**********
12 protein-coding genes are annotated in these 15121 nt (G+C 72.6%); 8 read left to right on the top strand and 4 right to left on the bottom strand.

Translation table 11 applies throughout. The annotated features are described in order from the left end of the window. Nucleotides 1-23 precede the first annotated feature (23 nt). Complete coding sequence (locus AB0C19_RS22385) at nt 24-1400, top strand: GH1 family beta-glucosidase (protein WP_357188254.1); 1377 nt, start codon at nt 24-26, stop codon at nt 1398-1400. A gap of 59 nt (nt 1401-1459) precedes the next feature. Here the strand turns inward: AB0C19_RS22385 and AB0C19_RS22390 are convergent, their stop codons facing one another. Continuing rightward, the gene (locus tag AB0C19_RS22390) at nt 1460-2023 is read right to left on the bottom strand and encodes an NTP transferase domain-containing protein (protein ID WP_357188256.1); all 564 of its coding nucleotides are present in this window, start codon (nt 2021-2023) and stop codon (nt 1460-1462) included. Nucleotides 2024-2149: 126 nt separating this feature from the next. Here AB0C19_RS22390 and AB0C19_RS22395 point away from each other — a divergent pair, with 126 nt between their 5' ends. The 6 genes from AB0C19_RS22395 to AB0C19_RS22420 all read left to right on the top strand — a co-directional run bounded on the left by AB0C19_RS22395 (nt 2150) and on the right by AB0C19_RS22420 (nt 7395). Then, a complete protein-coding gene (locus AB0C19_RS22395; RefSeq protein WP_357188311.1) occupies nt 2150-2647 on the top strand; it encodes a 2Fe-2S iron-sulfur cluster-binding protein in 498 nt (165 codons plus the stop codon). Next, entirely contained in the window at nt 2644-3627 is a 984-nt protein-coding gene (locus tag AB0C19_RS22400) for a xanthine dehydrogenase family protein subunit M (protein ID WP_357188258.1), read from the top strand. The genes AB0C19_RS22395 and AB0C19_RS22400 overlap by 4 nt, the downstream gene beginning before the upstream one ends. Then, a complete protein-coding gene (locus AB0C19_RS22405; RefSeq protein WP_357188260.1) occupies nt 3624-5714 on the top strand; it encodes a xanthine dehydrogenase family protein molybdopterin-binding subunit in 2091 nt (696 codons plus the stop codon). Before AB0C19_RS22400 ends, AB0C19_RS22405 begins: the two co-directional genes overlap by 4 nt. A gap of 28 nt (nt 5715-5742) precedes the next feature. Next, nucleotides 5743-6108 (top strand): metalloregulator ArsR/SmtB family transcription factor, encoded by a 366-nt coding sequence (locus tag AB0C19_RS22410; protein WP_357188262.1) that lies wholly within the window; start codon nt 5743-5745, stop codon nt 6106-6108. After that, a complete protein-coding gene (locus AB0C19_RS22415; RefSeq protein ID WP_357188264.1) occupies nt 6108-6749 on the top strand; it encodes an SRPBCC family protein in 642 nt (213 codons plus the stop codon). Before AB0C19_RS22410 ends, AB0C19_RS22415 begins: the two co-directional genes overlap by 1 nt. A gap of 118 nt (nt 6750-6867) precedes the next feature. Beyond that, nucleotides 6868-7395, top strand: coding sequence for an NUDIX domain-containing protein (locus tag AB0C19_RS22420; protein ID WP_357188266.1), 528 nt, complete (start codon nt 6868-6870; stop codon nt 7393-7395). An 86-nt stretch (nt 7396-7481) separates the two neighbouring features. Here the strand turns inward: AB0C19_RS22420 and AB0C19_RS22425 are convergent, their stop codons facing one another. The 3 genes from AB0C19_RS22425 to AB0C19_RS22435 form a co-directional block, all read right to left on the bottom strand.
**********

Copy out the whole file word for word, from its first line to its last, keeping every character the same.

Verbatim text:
12 protein-coding genes are annotated in these 15121 nt (G+C 72.6%); 8 read left to right on the top strand and 4 right to left on the bottom strand.

Translation table 11 applies throughout. The annotated features are described in order from the left end of the window. Nucleotides 1-23 precede the first annotated feature (23 nt). Complete coding sequence (locus AB0C19_RS22385) at nt 24-1400, top strand: GH1 family beta-glucosidase (protein WP_357188254.1); 1377 nt, start codon at nt 24-26, stop codon at nt 1398-1400. A gap of 59 nt (nt 1401-1459) precedes the next feature. Here the strand turns inward: AB0C19_RS22385 and AB0C19_RS22390 are convergent, their stop codons facing one another. Continuing rightward, the gene (locus tag AB0C19_RS22390) at nt 1460-2023 is read right to left on the bottom strand and encodes an NTP transferase domain-containing protein (protein ID WP_357188256.1); all 564 of its coding nucleotides are present in this window, start codon (nt 2021-2023) and stop codon (nt 1460-1462) included. Nucleotides 2024-2149: 126 nt separating this feature from the next. Here AB0C19_RS22390 and AB0C19_RS22395 point away from each other — a divergent pair, with 126 nt between their 5' ends. The 6 genes from AB0C19_RS22395 to AB0C19_RS22420 all read left to right on the top strand — a co-directional run bounded on the left by AB0C19_RS22395 (nt 2150) and on the right by AB0C19_RS22420 (nt 7395). Then, a complete protein-coding gene (locus AB0C19_RS22395; RefSeq protein WP_357188311.1) occupies nt 2150-2647 on the top strand; it encodes a 2Fe-2S iron-sulfur cluster-binding protein in 498 nt (165 codons plus the stop codon). Next, entirely contained in the window at nt 2644-3627 is a 984-nt protein-coding gene (locus tag AB0C19_RS22400) for a xanthine dehydrogenase family protein subunit M (protein ID WP_357188258.1), read from the top strand. The genes AB0C19_RS22395 and AB0C19_RS22400 overlap by 4 nt, the downstream gene beginning before the upstream one ends. Then, a complete protein-coding gene (locus AB0C19_RS22405; RefSeq protein WP_357188260.1) occupies nt 3624-5714 on the top strand; it encodes a xanthine dehydrogenase family protein molybdopterin-binding subunit in 2091 nt (696 codons plus the stop codon). Before AB0C19_RS22400 ends, AB0C19_RS22405 begins: the two co-directional genes overlap by 4 nt. A gap of 28 nt (nt 5715-5742) precedes the next feature. Next, nucleotides 5743-6108 (top strand): metalloregulator ArsR/SmtB family transcription factor, encoded by a 366-nt coding sequence (locus tag AB0C19_RS22410; protein WP_357188262.1) that lies wholly within the window; start codon nt 5743-5745, stop codon nt 6106-6108. After that, a complete protein-coding gene (locus AB0C19_RS22415; RefSeq protein ID WP_357188264.1) occupies nt 6108-6749 on the top strand; it encodes an SRPBCC family protein in 642 nt (213 codons plus the stop codon). Before AB0C19_RS22410 ends, AB0C19_RS22415 begins: the two co-directional genes overlap by 1 nt. A gap of 118 nt (nt 6750-6867) precedes the next feature. Beyond that, nucleotides 6868-7395, top strand: coding sequence for an NUDIX domain-containing protein (locus tag AB0C19_RS22420; protein ID WP_357188266.1), 528 nt, complete (start codon nt 6868-6870; stop codon nt 7393-7395). An 86-nt stretch (nt 7396-7481) separates the two neighbouring features. Here the strand turns inward: AB0C19_RS22420 and AB0C19_RS22425 are convergent, their stop codons facing one another. The 3 genes from AB0C19_RS22425 to AB0C19_RS22435 form a co-directional block, all read right to left on the bottom strand.